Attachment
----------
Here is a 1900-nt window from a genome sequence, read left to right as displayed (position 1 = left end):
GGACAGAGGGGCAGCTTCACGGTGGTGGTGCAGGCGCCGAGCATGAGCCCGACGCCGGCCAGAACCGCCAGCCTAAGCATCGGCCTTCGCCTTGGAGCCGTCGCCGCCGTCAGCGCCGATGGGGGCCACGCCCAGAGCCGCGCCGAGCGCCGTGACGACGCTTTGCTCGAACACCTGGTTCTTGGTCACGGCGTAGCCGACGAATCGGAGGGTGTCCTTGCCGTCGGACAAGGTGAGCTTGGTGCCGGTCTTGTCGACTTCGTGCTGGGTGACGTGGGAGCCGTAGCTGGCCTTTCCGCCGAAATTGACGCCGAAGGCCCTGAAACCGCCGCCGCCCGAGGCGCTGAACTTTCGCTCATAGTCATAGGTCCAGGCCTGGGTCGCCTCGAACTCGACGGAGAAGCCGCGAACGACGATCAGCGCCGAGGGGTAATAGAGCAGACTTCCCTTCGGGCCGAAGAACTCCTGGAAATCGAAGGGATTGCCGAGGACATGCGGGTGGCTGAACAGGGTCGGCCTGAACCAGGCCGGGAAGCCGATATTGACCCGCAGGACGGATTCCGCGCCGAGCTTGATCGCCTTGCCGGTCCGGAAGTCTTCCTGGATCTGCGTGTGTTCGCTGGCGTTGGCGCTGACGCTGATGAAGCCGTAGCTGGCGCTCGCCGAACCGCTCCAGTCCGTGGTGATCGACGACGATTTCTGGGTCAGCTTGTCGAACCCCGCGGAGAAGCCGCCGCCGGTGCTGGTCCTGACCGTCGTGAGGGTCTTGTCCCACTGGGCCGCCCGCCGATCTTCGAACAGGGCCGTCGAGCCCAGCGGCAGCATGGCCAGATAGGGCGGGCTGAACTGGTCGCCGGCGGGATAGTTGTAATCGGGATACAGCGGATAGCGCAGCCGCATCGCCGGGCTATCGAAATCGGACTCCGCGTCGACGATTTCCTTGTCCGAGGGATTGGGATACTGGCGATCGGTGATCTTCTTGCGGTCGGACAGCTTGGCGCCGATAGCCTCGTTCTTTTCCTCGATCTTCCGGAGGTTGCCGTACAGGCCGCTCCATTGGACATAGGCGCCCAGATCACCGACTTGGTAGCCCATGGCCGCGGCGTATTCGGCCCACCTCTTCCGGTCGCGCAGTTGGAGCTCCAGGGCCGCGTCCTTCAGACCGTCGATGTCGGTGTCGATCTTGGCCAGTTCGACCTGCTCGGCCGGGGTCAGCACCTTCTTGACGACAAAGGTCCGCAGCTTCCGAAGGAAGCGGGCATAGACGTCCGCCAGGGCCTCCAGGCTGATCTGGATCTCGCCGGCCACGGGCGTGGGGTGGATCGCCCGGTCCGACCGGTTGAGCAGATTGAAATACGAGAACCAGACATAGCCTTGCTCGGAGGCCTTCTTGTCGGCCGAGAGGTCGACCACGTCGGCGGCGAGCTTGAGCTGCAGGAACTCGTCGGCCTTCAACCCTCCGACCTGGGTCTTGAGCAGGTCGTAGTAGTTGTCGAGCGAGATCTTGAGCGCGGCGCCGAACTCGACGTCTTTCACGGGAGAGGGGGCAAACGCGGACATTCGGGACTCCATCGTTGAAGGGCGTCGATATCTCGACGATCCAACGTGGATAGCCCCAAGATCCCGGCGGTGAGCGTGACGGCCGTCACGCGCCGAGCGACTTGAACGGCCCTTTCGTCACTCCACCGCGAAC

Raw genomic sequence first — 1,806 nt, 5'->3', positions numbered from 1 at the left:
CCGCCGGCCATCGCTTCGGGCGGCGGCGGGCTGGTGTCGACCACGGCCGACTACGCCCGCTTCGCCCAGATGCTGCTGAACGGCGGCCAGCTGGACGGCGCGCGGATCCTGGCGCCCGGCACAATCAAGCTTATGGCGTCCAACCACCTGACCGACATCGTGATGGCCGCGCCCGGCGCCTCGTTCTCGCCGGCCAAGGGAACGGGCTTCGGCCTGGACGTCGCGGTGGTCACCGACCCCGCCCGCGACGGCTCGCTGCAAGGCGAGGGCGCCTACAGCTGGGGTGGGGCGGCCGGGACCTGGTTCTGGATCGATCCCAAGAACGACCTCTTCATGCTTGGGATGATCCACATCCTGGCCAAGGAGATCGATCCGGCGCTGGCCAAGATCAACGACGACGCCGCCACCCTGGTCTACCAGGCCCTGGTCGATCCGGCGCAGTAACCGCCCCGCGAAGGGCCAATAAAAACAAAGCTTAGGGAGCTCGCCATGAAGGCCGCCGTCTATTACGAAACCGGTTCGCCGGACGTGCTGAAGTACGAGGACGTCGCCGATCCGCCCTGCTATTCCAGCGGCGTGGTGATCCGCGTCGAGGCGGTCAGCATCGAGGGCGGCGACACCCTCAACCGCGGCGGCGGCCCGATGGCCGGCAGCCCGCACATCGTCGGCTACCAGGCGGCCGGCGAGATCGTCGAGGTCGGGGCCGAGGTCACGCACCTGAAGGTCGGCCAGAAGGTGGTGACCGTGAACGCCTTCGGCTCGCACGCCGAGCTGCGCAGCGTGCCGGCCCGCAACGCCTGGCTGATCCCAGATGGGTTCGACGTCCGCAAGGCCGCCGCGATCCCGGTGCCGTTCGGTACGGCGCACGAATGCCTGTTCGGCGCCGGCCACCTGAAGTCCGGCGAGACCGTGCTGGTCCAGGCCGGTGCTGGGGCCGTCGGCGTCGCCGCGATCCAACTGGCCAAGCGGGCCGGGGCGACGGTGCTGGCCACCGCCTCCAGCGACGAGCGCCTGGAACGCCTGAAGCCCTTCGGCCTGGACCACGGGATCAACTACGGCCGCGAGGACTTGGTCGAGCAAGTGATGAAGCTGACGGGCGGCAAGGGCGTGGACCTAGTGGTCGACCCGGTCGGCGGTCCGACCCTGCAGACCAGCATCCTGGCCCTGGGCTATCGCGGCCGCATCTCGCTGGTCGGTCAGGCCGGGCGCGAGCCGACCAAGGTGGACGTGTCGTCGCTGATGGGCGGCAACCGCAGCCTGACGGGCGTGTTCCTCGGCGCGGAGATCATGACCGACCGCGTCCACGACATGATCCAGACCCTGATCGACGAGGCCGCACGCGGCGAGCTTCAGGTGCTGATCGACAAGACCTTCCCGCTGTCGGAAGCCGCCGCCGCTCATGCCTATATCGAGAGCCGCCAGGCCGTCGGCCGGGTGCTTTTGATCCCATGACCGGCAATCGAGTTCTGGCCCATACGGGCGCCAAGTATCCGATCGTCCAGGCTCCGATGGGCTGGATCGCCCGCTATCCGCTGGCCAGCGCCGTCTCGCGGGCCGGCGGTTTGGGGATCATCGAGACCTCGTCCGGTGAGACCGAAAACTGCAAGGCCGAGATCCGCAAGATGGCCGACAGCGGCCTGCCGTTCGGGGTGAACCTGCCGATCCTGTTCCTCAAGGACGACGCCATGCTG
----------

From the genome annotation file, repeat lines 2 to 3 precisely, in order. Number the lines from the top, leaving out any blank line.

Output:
GGACAGAGGGGCAGCTTCACGGTGGTGGTGCAGGCGCCGAGCATGAGCCCGACGCCGGCCAGAACCGCCAGCCTAAGCATCGGCCTTCGCCTTGGAGCCGTCGCCGCCGTCAGCGCCGATGGGGGCCACGCCCAGAGCCGCGCCGAGCGCCGTGACGACGCTTTGCTCGAACACCTGGTTCTTGGTCACGGCGTAGCCGACGAATCGGAGGGTGTCCTTGCCGTCGGACAAGGTGAGCTTGGTGCCGGTCTTGTCGACTTCGTGCTGGGTGACGTGGGAGCCGTAGCTGGCCTTTCCGCCGAAATTGACGCCGAAGGCCCTGAAACCGCCGCCGCCCGAGGCGCTGAACTTTCGCTCATAGTCATAGGTCCAGGCCTGGGTCGCCTCGAACTCGACGGAGAAGCCGCGAACGACGATCAGCGCCGAGGGGTAATAGAGCAGACTTCCCTTCGGGCCGAAGAACTCCTGGAAATCGAAGGGATTGCCGAGGACATGCGGGTGGCTGAACAGGGTCGGCCTGAACCAGGCCGGGAAGCCGATATTGACCCGCAGGACGGATTCCGCGCCGAGCTTGATCGCCTTGCCGGTCCGGAAGTCTTCCTGGATCTGCGTGTGTTCGCTGGCGTTGGCGCTGACGCTGATGAAGCCGTAGCTGGCGCTCGCCGAACCGCTCCAGTCCGTGGTGATCGACGACGATTTCTGGGTCAGCTTGTCGAACCCCGCGGAGAAGCCGCCGCCGGTGCTGGTCCTGACCGTCGTGAGGGTCTTGTCCCACTGGGCCGCCCGCCGATCTTCGAACAGGGCCGTCGAGCCCAGCGGCAGCATGGCCAGATAGGGCGGGCTGAACTGGTCGCCGGCGGGATAGTTGTAATCGGGATACAGCGGATAGCGCAGCCGCATCGCCGGGCTATCGAAATCGGACTCCGCGTCGACGATTTCCTTGTCCGAGGGATTGGGATACTGGCGATCGGTGATCTTCTTGCGGTCGGACAGCTTGGCGCCGATAGCCTCGTTCTTTTCCTCGATCTTCCGGAGGTTGCCGTACAGGCCGCTCCATTGGACATAGGCGCCCAGATCACCGACTTGGTAGCCCATGGCCGCGGCGTATTCGGCCCACCTCTTCCGGTCGCGCAGTTGGAGCTCCAGGGCCGCGTCCTTCAGACCGTCGATGTCGGTGTCGATCTTGGCCAGTTCGACCTGCTCGGCCGGGGTCAGCACCTTCTTGACGACAAAGGTCCGCAGCTTCCGAAGGAAGCGGGCATAGACGTCCGCCAGGGCCTCCAGGCTGATCTGGATCTCGCCGGCCACGGGCGTGGGGTGGATCGCCCGGTCCGACCGGTTGAGCAGATTGAAATACGAGAACCAGACATAGCCTTGCTCGGAGGCCTTCTTGTCGGCCGAGAGGTCGACCACGTCGGCGGCGAGCTTGAGCTGCAGGAACTCGTCGGCCTTCAACCCTCCGACCTGGGTCTTGAGCAGGTCGTAGTAGTTGTCGAGCGAGATCTTGAGCGCGGCGCCGAACTCGACGTCTTTCACGGGAGAGGGGGCAAACGCGGACATTCGGGACTCCATCGTTGAAGGGCGTCGATATCTCGACGATCCAACGTGGATAGCCCCAAGATCCCGGCGGTGAGCGTGACGGCCGTCACGCGCCGAGCGACTTGAACGGCCCTTTCGTCACTCCACCGCGAAC

Raw genomic sequence first — 1,806 nt, 5'->3', positions numbered from 1 at the left: